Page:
By Graham Mackintosh
Social sentiment analysis is the new darling in the world of digital marketing and Big Data analytics. But while making sense of opinions posted publicly on Twitter sounds easy, it’s not. It’s a lot more complex if you’re looking at the meaning and tone of natural language conveyed by Twitter’s fire hose of 200 million active users.
Telemetry is the science of measuring data at a distance over communications networks. When put in this context, social media can be thought of as “human telemetry” – a virtual town square where we can understand our social interactions and preferences by analyzing everything that is said and shared via blogs and tweets.
Human telemetry applies to more than trending topics on Twitter. Consider healthcare. Within an urban center, regional hospitals already exchange real-time information – such as admission rates and bed-space data — to help with ambulance routing and finding the right type of doctor.
Including “human telemetry” data completes the picture. Making sense of the text in postings requires advances in text analytics and novel techniques to improve accuracy, even when people enter comments with slang, spelling mistakes, ambiguities and sarcasm.
Perhaps dozens of worried parents begin posting concerns via social media about their children’s severe flu symptoms, all within the same metropolitan area. This could be an important leading indicator for hospital capacity planners.
Moreover, if this pattern of social postings expands in volume and geographic scope, analysis will transcend any given neighborhood or city. It could provide deeper insight for pandemic detection for the World Health Organization or the Center for Disease Control, helping to identify and manage healthcare problems at and earlier stage, before they spread.
The very nature of social media means that the lines between systems and human telemetry are increasingly blurred. For example, many of us follow Twitter users who are not actual people. They are computer systems posting Tweets on useful information, from regional traffic updates to flight information.
Conversely, personal devices, such as smart phones, can publish the owner’s geographic location to other people in their social network. The phone owner thinks of that device’s telemetry as a part of his or her social media presence. Think of it as human telemetry in the palm of your hand.
This convergence and blurring of human and system data opens the way for new analytic applications. We will see apps that reduce congestion on roads by analyzing data from traffic sensors and insights gleaned from commuter blogs. Or apps that create more personalized retail offers that combine sales data with chatter from Twitter, blogs and comments.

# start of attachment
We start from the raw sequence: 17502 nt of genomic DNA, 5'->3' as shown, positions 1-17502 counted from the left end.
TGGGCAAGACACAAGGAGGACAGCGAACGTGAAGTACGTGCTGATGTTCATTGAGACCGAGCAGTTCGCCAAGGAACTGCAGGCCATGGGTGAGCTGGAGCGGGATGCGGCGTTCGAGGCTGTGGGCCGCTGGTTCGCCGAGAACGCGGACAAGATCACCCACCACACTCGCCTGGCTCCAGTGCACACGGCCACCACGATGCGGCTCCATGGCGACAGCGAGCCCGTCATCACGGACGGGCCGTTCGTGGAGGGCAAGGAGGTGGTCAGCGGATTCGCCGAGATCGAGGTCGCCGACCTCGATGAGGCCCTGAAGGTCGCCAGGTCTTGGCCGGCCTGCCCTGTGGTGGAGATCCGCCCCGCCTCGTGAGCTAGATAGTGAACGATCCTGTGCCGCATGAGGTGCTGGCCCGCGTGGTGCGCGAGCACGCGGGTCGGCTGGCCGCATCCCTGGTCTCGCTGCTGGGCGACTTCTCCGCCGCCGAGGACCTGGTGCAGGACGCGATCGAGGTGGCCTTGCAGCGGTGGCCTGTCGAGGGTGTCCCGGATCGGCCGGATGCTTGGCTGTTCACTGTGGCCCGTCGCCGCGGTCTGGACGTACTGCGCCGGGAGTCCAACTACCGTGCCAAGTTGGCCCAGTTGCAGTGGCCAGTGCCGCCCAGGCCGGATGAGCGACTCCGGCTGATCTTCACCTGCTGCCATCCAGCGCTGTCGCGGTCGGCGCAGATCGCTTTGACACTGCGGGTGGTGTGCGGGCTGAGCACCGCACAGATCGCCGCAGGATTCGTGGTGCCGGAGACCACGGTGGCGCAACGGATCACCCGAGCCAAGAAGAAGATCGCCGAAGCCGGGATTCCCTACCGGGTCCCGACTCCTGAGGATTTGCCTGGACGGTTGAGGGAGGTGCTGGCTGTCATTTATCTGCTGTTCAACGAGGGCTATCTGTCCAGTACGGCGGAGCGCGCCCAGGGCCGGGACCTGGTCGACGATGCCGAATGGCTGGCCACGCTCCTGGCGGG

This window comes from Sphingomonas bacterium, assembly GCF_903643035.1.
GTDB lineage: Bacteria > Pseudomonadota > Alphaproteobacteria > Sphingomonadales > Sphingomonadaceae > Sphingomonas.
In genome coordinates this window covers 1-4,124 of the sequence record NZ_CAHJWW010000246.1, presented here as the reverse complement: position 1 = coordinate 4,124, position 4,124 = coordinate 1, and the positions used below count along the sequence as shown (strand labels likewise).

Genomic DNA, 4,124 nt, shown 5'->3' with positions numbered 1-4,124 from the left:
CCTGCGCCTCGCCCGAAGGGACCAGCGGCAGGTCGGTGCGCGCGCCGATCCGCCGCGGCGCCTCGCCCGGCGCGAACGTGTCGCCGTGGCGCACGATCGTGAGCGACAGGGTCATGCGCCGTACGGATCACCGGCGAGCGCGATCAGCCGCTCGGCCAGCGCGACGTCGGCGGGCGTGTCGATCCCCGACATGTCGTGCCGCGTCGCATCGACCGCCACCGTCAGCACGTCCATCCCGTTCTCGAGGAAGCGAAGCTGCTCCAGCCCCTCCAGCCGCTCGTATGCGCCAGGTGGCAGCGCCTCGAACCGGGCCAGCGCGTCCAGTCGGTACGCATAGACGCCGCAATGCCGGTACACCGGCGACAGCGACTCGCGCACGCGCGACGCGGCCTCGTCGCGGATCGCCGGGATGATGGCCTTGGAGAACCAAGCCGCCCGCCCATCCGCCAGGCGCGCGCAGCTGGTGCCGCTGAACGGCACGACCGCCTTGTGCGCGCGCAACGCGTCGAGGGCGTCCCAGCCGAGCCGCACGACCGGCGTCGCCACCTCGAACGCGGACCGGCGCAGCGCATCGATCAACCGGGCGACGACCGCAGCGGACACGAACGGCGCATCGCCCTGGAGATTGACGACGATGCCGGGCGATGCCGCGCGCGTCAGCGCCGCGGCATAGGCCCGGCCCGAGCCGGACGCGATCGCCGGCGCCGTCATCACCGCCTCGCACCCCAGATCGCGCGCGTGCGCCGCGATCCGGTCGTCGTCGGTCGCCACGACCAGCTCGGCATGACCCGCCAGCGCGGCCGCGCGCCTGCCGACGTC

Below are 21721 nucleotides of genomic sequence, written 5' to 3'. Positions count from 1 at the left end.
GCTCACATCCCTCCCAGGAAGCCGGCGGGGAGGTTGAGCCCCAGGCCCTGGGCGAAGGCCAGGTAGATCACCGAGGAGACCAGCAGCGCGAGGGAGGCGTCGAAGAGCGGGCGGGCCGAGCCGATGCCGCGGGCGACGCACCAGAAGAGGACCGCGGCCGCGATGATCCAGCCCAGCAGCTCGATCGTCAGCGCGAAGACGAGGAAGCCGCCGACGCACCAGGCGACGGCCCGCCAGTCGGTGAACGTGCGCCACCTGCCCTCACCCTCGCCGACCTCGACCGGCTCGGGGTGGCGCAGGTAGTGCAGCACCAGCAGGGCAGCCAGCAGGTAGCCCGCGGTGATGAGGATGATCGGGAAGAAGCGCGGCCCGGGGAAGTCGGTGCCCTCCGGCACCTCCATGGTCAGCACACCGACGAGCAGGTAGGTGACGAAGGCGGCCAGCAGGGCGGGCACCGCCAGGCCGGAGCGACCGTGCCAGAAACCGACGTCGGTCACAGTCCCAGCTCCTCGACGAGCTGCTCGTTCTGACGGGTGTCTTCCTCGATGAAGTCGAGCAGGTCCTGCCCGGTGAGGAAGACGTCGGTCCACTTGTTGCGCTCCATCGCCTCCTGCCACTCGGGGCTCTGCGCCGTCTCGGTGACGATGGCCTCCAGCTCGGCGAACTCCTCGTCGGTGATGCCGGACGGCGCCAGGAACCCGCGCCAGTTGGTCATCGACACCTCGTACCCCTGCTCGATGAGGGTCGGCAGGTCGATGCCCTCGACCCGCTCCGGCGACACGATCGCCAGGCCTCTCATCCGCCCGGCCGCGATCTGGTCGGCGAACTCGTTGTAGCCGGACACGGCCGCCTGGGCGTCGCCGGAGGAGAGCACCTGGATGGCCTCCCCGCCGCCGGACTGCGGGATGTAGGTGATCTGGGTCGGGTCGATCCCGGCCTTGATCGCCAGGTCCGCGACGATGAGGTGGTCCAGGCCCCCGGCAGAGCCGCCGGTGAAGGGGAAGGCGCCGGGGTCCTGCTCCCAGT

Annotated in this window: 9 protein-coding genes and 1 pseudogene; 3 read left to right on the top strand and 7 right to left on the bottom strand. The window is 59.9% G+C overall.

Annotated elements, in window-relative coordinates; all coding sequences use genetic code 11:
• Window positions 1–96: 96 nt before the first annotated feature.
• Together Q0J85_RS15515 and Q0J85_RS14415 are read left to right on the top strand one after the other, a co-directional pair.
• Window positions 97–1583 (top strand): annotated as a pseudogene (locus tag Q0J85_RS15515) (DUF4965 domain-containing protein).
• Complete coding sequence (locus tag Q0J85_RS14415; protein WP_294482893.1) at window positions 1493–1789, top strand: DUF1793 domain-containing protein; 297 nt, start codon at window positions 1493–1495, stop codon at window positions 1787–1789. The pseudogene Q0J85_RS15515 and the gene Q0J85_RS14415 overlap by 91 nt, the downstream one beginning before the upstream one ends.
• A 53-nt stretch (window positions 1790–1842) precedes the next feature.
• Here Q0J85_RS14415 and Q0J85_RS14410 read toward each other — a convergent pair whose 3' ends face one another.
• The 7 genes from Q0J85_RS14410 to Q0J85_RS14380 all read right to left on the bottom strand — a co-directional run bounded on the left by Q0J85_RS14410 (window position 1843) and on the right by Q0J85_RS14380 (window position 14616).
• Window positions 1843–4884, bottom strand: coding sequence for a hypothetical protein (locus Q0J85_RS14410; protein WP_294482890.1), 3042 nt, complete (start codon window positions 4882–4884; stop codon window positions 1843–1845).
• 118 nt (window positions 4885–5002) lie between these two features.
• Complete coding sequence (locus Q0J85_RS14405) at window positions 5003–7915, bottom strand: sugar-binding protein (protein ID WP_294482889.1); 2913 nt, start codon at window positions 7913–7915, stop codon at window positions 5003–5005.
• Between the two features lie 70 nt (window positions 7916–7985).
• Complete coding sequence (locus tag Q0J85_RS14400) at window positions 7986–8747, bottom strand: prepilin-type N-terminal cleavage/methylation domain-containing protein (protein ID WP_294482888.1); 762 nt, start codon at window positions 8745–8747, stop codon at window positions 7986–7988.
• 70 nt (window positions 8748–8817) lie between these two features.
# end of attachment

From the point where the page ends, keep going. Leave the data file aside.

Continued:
This combined perspective of natural language and hard data will lead to deeper analysis that not only reveals trends and hotspots, but also uncovers the human element of why we do what we do.
We did this recently with the IBM Social Sentiment Index, which looked at traffic in a handful of cities in France, Netherlands, Spain and Germany. We found that in the city of Lyon, France, sentiment around rush hour is positive (40%) with essentially no negative sentiment. The city has embarked upon an ambitious project to build a more sustainable transportation network, which suggests that citizens are recognizing the efforts of the city of Lyon to improve systems there.
This shows how human telemetry can benefit society. It hinges on using big data together with advances in analytics and natural language processing. And to prove successful these applications must have reliable and useful information, such as sentiment, that can be extracted from social media content.
The innovation in text analytics will continue. We’ll see advances such as guided machine learning technologies for sentiment analysis that can be trained and tuned with examples to continually improve its accuracy. But more importantly, these advances can be used to make the planet smarter, where instrumented systems can gain insights into data that is truly interconnected – including “human telemetry” from social media.